When using this, keep in mind that many women wore fashion silhouettes that might have been a new idea 5 years earlier, so not all people wore the most current fashion trend. This is why you will see here a blending in 1955 of the previous silhouettes, worn with a few of the new "A" line silhouette. It took a few years for that "A" line look to be more widely accepted.
In the early years, two styles were most common: a narrow skirt or a full skirt. This early full skirt is not extremely wide. The body in both dresses and suits was fit smoothly with darts or seam lines often like a corset. Three quarter sleeve lengths worn with long gloves were the most common suit look. All hemlines are at the mid-calf level.
The skirt styles shown here are the widest silhouettes that were seen during the 50's. This look was worn for several years, overlapping the "A" line skirts that began to appear in the second half of the decade. After 1955 many full skirts showed decreasing width, becoming softer in silhouette.
This set of styles show slender dresses and suits that have a natural waistline with an hour glass or corset shape. The suit jackets fit close to the body and have hip length hemlines. The skirts come to mid-calf length. In 1955 there was a new trend towards and "A" line silhouette in both skirt and dress shape. While it was not widely adopted that year, it does appear in a wider pleated skirt.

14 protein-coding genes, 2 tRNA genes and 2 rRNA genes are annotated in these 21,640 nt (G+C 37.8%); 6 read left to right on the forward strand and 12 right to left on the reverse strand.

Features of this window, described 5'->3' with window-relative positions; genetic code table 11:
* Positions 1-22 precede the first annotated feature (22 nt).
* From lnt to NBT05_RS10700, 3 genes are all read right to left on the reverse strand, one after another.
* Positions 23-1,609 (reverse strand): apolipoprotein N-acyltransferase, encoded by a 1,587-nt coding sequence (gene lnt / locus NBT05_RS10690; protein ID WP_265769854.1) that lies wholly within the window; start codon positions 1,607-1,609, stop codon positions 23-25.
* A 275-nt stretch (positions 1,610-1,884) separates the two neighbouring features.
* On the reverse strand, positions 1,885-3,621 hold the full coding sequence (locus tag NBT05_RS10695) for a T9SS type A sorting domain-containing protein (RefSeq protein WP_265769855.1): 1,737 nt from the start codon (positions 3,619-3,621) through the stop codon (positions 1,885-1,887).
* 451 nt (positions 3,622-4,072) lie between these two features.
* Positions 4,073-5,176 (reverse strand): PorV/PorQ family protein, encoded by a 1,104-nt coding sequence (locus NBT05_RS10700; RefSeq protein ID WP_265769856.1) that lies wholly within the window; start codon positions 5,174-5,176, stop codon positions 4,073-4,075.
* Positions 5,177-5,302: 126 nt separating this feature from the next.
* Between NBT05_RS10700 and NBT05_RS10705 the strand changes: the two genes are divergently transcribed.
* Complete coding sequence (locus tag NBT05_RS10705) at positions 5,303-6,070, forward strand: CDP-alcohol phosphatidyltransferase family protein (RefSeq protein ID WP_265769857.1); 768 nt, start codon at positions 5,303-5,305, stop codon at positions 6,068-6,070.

The later half of the 50's decade saw a swing away from the corset fitting bodice and into a softer or lightly draped silhouette. New suits had boxy jackets that are not formed with heavy tailoring or structure. Fabrics started to have more texture, with mohair wools and other soft looks.
At the decade's end, the "A" line silhouette had begun to fill in most wardrobes. It was worn shorter, at the bottom of the knee, so it seemed younger and more sporty. This linear look inspired all layers of fashion, and can be seen in suits, coats, dresses and skirts. All seem to have a lean, flared, clean and smooth look.
The end of the 1950's was a transitional fashion era. Many of the styles popular during previous years were still being advertised, sold, and worn, however the "A" line look affected those silhouettes as well. Both wide skirts and slender sheath dresses were available, along with the new empire or high waistlines.
Using these slides are reference, it's possible to get a better understanding of the progression of fashion styles through out the 1950's decade. All images were sourced from my own library of magazines and books. Nearly all are from advertising, showing American fashion designs that were produced in the US for middle class households. This shows most clearly how the hourglass silhouette was replaced by the "A" line silhouette over the course of a decade.
This original article on fashion is part 11 of an educational series on Fashion Design called "Let's Talk About:" that is original to Pintucks.